I see three courses of action, the first of which addresses the core issue that caused your question, the second and third directly answer your question. 1. Educate the DM. The easiest way to fix the issue, and my preferred way, is to have your DM properly use passive perception. If your DM learns how passive perception works, you no longer have to modify ...


15

The default D&D combat flow is not intended to do what you are trying to do; it works really well when pitting two roughly equal groups of three-to-six hostiles against each other, but too many or too few on either side lead to drawn out or static encounters respectively. In encounters I've run where a PC is scouting alone, I've found that it really runs ...


5

Preparation is key. The player's job is to assume mastery over their abilities and understand how to mitigate the dangers of an encounter. Single combatants have the sole responsibility of this since they have no other party members to rectify mistakes, and a random critical hit could mark their end. Different classes each have their own unique ways to ...


12

Wizards go 'boom' (or 'woosh') Certain classes are really good at ending an encounter in a single move, especially at lower levels. The most obvious problem is the Fireball spell, which will end almost any encounter with Goblins and the like before it has truly even started, blowing every enemy to kingdom come. Normally, this isn't that big a deal, because ...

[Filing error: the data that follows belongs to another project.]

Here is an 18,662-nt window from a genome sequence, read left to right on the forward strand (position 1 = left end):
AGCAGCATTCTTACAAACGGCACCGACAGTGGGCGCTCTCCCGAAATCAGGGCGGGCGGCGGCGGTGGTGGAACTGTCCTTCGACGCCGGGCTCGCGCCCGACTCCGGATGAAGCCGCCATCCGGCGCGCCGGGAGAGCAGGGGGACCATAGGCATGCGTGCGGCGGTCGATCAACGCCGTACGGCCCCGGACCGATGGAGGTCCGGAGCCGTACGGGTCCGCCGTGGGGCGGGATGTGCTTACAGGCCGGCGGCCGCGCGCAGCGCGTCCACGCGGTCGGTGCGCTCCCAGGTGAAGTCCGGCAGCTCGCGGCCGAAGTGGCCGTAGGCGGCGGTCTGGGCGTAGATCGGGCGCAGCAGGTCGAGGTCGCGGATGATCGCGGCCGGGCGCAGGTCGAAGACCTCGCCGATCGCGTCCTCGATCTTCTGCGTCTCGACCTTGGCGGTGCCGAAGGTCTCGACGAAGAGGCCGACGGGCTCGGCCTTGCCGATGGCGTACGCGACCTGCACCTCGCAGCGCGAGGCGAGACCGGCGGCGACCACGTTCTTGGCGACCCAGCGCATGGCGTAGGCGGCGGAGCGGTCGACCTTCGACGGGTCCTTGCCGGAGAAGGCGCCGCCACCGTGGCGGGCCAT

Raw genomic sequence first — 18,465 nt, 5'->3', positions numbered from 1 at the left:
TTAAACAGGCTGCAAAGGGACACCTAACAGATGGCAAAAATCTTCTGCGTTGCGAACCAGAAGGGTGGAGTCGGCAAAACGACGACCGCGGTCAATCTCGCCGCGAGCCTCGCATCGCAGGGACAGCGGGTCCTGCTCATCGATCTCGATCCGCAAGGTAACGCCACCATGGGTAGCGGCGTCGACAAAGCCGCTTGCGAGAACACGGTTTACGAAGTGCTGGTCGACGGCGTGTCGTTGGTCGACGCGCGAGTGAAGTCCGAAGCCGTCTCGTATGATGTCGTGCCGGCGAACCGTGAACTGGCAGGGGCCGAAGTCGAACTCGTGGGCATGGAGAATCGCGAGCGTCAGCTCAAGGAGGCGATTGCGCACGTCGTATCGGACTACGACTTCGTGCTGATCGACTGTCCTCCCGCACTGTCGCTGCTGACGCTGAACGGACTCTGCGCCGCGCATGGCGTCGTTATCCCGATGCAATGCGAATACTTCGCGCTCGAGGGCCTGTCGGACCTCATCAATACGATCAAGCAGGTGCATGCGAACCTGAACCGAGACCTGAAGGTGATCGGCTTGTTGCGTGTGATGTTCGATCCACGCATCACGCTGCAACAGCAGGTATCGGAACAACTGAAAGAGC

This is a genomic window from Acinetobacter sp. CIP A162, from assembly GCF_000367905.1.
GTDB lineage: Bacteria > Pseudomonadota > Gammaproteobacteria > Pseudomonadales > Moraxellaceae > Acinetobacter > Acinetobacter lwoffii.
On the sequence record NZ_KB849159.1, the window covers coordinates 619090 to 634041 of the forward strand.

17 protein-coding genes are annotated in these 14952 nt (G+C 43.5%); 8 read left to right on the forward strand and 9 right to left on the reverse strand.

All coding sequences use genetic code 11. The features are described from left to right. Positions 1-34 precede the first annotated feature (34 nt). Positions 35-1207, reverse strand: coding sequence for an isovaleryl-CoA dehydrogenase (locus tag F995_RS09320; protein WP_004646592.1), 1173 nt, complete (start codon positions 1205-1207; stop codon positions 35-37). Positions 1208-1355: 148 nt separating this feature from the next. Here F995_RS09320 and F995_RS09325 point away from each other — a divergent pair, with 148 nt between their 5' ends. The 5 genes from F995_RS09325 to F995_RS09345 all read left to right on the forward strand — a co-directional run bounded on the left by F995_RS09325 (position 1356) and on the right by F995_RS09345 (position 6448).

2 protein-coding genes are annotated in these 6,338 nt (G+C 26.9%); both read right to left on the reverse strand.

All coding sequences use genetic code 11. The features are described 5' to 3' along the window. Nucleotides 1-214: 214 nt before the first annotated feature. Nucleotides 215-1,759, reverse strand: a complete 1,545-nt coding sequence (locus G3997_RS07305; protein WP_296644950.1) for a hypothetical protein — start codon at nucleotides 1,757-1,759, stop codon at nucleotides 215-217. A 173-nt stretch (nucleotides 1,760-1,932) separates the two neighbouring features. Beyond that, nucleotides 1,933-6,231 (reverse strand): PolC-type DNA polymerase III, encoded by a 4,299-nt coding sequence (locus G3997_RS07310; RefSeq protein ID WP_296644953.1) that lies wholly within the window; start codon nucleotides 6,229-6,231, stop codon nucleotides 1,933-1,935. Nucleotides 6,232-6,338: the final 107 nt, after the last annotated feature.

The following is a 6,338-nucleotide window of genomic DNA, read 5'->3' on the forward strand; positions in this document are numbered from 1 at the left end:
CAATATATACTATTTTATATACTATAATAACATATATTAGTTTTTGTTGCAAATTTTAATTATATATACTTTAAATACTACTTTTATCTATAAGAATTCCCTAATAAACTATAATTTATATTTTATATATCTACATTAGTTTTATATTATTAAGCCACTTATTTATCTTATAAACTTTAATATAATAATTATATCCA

8

It doesn't actually "break" anything Although it definitely affect the game in a few ways, which you or your players might find interesting or unsatisfactory, depends on your preferences. 5e doesn't have the one "correct" way of playing, it gives you options instead. The Dungeon Master's Guide has even less constrictive initiative variant, so the game is ...


11

Comparing just the 2nd level abilities to each other, without reference to the other wizard subclass abilities at other levels or even to class features like Spellcasting or Arcane Recovery which might synergize better with some than others is... going to be difficult to make meaningful sense of. Part of the problem is that D&D has a history of some ...


4